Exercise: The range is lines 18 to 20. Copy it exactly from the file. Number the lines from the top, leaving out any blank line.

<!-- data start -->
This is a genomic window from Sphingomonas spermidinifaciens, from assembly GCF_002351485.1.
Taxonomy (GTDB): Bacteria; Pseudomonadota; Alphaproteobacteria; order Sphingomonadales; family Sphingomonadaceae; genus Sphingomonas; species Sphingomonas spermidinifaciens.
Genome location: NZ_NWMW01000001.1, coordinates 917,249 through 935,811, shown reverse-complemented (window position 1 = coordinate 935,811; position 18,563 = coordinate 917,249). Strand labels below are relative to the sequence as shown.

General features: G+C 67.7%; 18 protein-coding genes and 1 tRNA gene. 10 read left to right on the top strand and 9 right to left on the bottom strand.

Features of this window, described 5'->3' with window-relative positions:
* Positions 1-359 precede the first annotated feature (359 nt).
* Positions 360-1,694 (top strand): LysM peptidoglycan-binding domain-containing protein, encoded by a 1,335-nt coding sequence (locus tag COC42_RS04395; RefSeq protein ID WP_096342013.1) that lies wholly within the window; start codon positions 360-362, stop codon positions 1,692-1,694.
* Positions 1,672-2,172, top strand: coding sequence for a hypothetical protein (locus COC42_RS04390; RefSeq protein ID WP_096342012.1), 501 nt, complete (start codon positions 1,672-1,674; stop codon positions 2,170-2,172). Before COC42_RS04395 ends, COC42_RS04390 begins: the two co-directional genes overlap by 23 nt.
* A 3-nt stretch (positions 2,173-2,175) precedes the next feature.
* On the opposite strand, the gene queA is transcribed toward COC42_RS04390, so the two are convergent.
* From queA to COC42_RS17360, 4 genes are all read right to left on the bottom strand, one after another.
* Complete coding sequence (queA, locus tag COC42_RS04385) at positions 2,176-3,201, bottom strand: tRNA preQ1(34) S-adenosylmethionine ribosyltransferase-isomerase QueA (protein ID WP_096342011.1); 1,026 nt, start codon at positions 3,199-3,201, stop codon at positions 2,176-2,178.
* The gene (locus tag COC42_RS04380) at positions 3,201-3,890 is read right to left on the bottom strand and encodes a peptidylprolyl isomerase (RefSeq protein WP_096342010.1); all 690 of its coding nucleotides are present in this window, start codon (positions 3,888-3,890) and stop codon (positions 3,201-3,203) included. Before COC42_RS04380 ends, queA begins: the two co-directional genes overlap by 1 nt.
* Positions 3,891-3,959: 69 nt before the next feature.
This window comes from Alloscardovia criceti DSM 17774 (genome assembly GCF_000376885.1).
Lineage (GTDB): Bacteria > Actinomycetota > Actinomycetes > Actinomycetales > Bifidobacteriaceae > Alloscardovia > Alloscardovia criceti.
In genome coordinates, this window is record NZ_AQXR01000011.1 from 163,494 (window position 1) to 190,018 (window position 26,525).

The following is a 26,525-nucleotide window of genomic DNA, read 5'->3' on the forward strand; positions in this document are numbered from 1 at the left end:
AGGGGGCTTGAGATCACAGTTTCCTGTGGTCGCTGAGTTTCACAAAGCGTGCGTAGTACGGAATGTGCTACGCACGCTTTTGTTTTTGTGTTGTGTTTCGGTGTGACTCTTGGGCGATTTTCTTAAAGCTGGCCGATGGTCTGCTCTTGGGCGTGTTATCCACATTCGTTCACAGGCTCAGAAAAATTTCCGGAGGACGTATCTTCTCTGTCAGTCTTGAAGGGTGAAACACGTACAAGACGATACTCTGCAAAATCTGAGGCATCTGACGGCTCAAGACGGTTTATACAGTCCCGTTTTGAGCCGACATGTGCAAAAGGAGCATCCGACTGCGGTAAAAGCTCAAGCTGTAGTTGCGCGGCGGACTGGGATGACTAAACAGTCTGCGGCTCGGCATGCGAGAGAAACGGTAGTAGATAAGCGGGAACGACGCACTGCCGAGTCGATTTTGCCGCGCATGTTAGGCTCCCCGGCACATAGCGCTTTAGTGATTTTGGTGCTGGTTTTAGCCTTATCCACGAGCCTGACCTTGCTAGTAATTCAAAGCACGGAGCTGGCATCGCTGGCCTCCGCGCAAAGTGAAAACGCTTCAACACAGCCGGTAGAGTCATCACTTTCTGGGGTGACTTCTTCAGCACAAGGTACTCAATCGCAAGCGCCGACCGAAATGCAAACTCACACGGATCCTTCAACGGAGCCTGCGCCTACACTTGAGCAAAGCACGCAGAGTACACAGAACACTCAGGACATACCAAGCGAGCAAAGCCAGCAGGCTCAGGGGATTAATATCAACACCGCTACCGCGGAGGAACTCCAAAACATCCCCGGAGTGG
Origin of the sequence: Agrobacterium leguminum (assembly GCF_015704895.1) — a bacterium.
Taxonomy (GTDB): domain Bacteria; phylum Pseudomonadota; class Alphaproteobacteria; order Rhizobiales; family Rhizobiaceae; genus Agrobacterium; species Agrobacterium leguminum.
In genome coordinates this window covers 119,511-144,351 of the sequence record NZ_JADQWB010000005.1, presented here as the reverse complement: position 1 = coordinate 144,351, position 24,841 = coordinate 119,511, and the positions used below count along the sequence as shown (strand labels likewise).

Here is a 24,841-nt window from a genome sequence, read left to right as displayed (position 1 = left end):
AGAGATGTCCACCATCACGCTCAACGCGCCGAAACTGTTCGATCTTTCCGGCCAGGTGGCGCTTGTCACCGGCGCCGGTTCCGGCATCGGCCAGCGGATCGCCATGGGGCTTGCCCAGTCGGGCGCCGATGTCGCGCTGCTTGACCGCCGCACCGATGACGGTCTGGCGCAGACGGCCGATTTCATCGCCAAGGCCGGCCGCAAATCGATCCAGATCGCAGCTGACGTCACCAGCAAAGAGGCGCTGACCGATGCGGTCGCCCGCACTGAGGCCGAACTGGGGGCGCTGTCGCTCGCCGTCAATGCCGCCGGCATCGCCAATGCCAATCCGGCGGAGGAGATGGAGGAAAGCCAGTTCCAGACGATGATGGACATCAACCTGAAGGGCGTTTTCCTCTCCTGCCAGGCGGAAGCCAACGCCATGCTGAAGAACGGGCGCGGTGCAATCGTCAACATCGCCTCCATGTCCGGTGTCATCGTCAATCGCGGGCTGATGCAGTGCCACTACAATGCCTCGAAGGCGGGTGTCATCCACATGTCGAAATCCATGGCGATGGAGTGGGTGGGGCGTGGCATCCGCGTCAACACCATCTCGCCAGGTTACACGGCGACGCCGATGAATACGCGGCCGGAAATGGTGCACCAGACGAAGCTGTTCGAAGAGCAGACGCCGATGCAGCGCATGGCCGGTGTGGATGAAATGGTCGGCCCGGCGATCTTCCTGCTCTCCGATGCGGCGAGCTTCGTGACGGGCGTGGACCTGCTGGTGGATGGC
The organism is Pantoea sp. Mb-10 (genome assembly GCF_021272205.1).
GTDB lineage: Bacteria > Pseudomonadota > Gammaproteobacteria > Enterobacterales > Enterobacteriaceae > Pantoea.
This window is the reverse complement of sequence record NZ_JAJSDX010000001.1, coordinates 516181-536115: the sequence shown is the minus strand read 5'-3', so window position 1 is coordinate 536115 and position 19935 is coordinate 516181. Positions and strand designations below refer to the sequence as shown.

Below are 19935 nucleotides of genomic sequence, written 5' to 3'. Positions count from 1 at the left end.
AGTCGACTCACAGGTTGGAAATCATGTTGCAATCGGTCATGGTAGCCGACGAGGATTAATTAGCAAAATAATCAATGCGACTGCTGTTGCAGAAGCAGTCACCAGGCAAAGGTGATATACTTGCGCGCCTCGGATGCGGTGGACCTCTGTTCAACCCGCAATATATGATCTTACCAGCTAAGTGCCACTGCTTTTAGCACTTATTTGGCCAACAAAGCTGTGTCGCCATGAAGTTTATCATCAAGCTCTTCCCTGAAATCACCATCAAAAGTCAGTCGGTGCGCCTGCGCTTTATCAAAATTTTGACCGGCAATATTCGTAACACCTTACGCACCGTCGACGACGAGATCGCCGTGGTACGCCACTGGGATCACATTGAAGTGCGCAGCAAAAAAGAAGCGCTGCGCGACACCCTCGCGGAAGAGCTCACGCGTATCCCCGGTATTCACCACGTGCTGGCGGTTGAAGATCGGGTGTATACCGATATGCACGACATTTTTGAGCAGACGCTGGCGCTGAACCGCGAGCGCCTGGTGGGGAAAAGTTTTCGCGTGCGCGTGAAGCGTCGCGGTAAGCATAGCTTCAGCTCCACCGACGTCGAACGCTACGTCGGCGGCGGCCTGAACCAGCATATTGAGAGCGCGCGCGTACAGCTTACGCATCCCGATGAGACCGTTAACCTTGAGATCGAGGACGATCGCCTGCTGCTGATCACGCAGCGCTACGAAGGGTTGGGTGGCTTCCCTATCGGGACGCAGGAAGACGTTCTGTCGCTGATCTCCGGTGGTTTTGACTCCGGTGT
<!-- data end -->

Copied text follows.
The following is a 26,525-nucleotide window of genomic DNA, read 5'->3' on the forward strand; positions in this document are numbered from 1 at the left end:
AGGGGGCTTGAGATCACAGTTTCCTGTGGTCGCTGAGTTTCACAAAGCGTGCGTAGTACGGAATGTGCTACGCACGCTTTTGTTTTTGTGTTGTGTTTCGGTGTGACTCTTGGGCGATTTTCTTAAAGCTGGCCGATGGTCTGCTCTTGGGCGTGTTATCCACATTCGTTCACAGGCTCAGAAAAATTTCCGGAGGACGTATCTTCTCTGTCAGTCTTGAAGGGTGAAACACGTACAAGACGATACTCTGCAAAATCTGAGGCATCTGACGGCTCAAGACGGTTTATACAGTCCCGTTTTGAGCCGACATGTGCAAAAGGAGCATCCGACTGCGGTAAAAGCTCAAGCTGTAGTTGCGCGGCGGACTGGGATGACTAAACAGTCTGCGGCTCGGCATGCGAGAGAAACGGTAGTAGATAAGCGGGAACGACGCACTGCCGAGTCGATTTTGCCGCGCATGTTAGGCTCCCCGGCACATAGCGCTTTAGTGATTTTGGTGCTGGTTTTAGCCTTATCCACGAGCCTGACCTTGCTAGTAATTCAAAGCACGGAGCTGGCATCGCTGGCCTCCGCGCAAAGTGAAAACGCTTCAACACAGCCGGTAGAGTCATCACTTTCTGGGGTGACTTCTTCAGCACAAGGTACTCAATCGCAAGCGCCGACCGAAATGCAAACTCACACGGATCCTTCAACGGAGCCTGCGCCTACACTTGAGCAAAGCACGCAGAGTACACAGAACACTCAGGACATACCAAGCGAGCAAAGCCAGCAGGCTCAGGGGATTAATATCAACACCGCTACCGCGGAGGAACTCCAAAACATCCCCGGAGTGG
Origin of the sequence: Agrobacterium leguminum (assembly GCF_015704895.1) — a bacterium.